HL Deb 04 May 1915 vol 18 cc887-92


Order of the Day for the Second Reading read.

Moved, That the Bill be now read 2a.—(Lord Desborough.)

EARL RUSSELL had given notice, on the Motion for the Second Reading, to move to resolve— That in the opinion of this House new means of communication should be in the hands of local authorities and available for the free use of the public, and that it is undesirable to proceed with a Bill giving fresh powers for the levying of tolls by a private corporation. The noble Earl said: My Lords, I have put down an Amendment to the Second Reading of this Bill for the purpose of raising one or two questions of principle in connection with the giving of fresh Parliamentary powers for toll bridges. Possibly my Amendment, as it appears on the Paper, may be a little deceptive, because it refers to "new" means of communication, when in fact what is proposed in this Bill is the construction of a new bridge in place of an old one. Nevertheless it is the giving of fresh powers and a fresh lease of life to Commissioners who have power to demand tolls. The principle in the present case is in many ways free from the worst objections that could be taken to this sort of thing, because I think I am right in saying that none of the money derived from the tolls levied in connection with this bridge can be applied to private advantage in any way. The Bridge Commissioners cannot put any part of it into their own pockets, and there is no body of shareholders interested in the yield of the toll.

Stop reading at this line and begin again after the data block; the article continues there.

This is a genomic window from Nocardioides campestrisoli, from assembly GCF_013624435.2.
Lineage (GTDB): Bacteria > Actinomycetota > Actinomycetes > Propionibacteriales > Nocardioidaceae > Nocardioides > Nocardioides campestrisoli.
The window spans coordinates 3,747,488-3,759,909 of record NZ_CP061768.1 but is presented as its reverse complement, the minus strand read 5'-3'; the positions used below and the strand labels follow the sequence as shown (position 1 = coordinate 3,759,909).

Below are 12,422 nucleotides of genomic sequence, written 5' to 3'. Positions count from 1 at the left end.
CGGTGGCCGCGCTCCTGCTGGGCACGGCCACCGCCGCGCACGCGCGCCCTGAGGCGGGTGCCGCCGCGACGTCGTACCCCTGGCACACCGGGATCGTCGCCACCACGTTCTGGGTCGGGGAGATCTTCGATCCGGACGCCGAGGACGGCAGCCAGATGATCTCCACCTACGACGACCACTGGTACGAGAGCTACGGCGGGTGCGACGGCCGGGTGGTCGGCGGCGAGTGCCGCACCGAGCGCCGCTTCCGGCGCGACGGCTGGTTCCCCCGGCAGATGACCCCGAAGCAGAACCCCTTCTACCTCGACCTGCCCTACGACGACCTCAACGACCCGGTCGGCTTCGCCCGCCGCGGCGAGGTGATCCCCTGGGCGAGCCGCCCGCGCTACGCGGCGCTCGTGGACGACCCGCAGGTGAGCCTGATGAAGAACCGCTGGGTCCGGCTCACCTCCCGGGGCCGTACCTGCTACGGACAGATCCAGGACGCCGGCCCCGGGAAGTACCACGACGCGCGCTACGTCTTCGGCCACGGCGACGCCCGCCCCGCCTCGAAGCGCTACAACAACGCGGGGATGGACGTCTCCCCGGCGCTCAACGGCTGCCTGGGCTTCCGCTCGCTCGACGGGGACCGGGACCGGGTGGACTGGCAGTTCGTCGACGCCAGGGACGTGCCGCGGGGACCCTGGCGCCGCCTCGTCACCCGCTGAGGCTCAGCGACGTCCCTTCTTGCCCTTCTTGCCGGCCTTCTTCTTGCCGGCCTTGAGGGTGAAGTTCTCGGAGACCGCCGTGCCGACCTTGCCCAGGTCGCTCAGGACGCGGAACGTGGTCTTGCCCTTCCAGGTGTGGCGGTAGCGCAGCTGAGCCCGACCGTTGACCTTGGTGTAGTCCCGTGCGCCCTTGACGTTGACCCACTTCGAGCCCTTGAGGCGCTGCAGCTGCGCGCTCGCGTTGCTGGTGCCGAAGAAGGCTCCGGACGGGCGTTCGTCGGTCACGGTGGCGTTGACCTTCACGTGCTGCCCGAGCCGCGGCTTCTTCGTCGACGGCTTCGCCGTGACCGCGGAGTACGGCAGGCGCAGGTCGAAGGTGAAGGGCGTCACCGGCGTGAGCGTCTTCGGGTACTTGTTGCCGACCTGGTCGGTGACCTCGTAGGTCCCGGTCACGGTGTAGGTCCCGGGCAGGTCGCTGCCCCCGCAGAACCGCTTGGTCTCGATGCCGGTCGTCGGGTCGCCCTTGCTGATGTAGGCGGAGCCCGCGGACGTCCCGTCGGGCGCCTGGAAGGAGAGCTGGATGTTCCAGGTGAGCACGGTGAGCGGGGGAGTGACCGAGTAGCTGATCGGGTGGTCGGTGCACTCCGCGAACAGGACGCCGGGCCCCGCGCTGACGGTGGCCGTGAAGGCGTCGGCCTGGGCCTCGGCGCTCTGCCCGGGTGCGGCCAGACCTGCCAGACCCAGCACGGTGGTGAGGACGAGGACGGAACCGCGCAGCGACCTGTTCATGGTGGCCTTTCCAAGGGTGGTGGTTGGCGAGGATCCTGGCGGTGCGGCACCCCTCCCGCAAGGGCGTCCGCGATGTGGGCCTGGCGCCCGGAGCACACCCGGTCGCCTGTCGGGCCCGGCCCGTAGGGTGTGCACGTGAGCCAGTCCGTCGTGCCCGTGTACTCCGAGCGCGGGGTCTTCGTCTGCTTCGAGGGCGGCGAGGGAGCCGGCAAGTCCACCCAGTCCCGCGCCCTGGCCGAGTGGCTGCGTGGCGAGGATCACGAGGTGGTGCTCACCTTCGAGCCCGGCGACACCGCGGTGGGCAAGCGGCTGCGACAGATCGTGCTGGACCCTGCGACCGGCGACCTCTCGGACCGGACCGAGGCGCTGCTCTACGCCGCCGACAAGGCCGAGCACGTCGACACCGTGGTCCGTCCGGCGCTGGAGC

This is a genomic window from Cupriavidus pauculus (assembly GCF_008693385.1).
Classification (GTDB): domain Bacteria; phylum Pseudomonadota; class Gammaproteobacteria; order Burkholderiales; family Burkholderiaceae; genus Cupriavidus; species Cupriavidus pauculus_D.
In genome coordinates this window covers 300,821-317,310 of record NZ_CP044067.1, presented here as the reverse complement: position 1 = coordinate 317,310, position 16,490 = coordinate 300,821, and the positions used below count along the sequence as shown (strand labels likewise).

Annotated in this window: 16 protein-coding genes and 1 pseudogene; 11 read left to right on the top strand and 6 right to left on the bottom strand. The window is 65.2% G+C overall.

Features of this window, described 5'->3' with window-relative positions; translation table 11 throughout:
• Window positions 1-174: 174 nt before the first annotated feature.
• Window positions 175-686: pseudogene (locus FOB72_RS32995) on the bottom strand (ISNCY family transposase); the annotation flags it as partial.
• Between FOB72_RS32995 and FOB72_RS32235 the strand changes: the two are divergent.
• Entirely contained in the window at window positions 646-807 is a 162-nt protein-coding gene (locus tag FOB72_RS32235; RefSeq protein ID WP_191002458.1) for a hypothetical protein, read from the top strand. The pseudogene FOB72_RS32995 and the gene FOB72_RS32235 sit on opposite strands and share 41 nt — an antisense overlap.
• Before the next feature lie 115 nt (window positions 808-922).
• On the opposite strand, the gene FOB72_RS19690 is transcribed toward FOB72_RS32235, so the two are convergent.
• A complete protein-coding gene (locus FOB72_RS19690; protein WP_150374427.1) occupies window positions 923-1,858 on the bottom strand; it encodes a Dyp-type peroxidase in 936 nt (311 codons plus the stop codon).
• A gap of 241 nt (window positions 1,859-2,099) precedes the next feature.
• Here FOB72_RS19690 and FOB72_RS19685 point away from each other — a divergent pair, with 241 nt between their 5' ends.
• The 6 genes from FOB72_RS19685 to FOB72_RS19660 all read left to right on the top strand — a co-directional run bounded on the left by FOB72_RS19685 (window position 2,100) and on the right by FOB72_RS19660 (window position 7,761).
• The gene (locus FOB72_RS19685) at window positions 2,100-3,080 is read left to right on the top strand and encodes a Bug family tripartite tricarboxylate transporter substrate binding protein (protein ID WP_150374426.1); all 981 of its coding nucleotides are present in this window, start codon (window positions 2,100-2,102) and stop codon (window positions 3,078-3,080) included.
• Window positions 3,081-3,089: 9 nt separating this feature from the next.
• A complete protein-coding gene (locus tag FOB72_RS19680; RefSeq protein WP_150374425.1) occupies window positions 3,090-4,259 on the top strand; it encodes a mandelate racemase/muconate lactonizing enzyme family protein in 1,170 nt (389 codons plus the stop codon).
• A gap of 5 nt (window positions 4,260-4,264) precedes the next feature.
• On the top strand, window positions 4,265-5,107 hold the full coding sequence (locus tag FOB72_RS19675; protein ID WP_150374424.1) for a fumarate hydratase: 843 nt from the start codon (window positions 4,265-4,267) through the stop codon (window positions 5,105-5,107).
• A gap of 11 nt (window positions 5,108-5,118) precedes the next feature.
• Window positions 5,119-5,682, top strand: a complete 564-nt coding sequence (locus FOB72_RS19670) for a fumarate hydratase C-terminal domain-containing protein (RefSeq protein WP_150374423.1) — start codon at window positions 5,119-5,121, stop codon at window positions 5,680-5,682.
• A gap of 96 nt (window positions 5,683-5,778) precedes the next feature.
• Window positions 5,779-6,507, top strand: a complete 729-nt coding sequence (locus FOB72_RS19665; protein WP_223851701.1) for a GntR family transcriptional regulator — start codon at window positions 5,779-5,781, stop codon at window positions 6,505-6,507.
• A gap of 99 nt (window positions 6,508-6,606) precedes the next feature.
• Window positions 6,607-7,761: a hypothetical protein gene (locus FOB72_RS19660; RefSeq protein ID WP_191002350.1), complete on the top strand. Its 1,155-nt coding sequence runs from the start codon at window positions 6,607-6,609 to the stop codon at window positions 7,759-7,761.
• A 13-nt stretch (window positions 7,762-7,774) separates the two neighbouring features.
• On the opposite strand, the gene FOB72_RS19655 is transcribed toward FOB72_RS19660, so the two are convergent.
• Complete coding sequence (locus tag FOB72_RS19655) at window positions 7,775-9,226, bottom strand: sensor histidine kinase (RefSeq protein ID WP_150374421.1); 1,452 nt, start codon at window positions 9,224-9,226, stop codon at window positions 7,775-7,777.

This bridge is one which is pretty well known to most of those acquainted with the Thames. It is proposed in this Bill to renew the old powers of levying tolls, and, in addition, to give a new power—which is very much resented—to impose tolls on bicycles and tricycles. That provision is contained in Clause 22, and it is a new toll which was not authorised by the old Act. I venture to submit that as a matter of general principle all methods of communication should be free and open to the public at large without payment of toll. That is a principle which has been very largely accepted, although lately it has rather been departed from, particularly by this Government, who have imposed tolls upon certain classes of road users thereby sacrificing the principle that locomotion as far as possible should be free and unrestricted.

It is to be regretted that the county councils concerned in this case were not able to take their courage in both hands and to build a new bridge out of county funds and throw it open to the public freely. I understand that even in these somewhat backward districts there is a feeling that bridges ought to be free. I have myself received communications on the subject, one gentleman in particular stating that he had been urging this for some time. This Bill goes rather far, because in Clause 33 it gives power to the two county councils to contribute to the expense of the new bridge. The Berkshire County Council and the Oxfordshire County Council are empowered to pay to the Commissioners any sum which they may think fit—that is to say, public money may be contributed to the building of a bridge which is nevertheless to remain a toll bridge, and the people whose money may be used towards the construction of the bridge are to be mulcted in tolls when they use the bridge. I submit that this is very undesirable, and I hope that the Committee upstairs will seriously consider this clause when the Bill reaches them. Then there is a provision in Clause 34 that the bridge may be transferred to the county councils of these two counties, and that thereupon it shall be a joint county bridge; but that clause also provides that for fifteen years after the date of such transfer the county councils shall be able to take the tolls fixed in this Bill.